Members of the University College Union have voted in favour of accepting a set of proposals aimed at ending the ongoing academic pension dispute. Further industrial action (including action short of a strike), planned for the summer turn, has been suspended as 64% of votes expressed favour towards accepting the deal on 13 April. In the meantime, meetings will go ahead between UCU, UUK, the USS Board and the Pensions Regulator aimed at finding a solution to the issue.
“Further industrial action… has been suspended”
The conflict started over changes to the University Superannuation Scheme (USS) only shortly into a seventeen-year cycle, a change UUK claims are due to a multi-million-pound deficit in the scheme. A first UUK proposal was rejected by UCU members, however, and the full-fourteen days of strike action in the Spring term went ahead.
A further deal was then given to the UCU earlier this month, and was put to a membership ballot. Not everyone was happy with this decision, with Exeter UCU calling for Sally Hunt’s resignation in an Extraordinary General Meeting on 4 April. The Exeter branch was dissatisfied with the proposal being put to a ballot– placing the blame not on UUK but on the UCU leadership.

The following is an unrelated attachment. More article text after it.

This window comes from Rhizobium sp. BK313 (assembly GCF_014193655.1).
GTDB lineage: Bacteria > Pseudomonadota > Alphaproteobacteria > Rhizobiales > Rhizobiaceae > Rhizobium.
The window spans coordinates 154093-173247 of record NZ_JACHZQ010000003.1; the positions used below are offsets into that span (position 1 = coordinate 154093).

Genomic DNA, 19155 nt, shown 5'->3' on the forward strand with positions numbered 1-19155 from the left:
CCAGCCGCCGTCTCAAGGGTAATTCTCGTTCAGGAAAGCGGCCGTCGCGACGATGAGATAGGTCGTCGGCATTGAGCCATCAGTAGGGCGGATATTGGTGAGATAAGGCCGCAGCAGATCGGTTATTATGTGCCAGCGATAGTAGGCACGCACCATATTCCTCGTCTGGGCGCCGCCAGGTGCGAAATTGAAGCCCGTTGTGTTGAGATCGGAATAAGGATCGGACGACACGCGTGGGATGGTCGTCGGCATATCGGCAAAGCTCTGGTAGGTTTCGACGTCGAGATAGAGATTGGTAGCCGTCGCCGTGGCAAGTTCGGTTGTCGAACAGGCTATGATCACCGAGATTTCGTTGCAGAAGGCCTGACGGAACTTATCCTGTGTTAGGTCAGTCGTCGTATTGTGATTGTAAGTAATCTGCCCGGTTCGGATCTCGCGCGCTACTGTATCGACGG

Hunt has also been criticised by UCU members, both in and out of Exeter, for several emails to the membership which included her own personal view in favour of a ‘yes’ vote. Exeter PHD candidate and lecturer Rhian Keyse expressed her disappointment at the leadership for this decision, on twitter and suggested that the deal was ‘surely not what we have struggled so hard for’. Hunt said of the ballot result: ‘We hope this important agreement will hearten workers across the UK fighting to defend their pension rights and was won through the amazing strike action of UCU members’.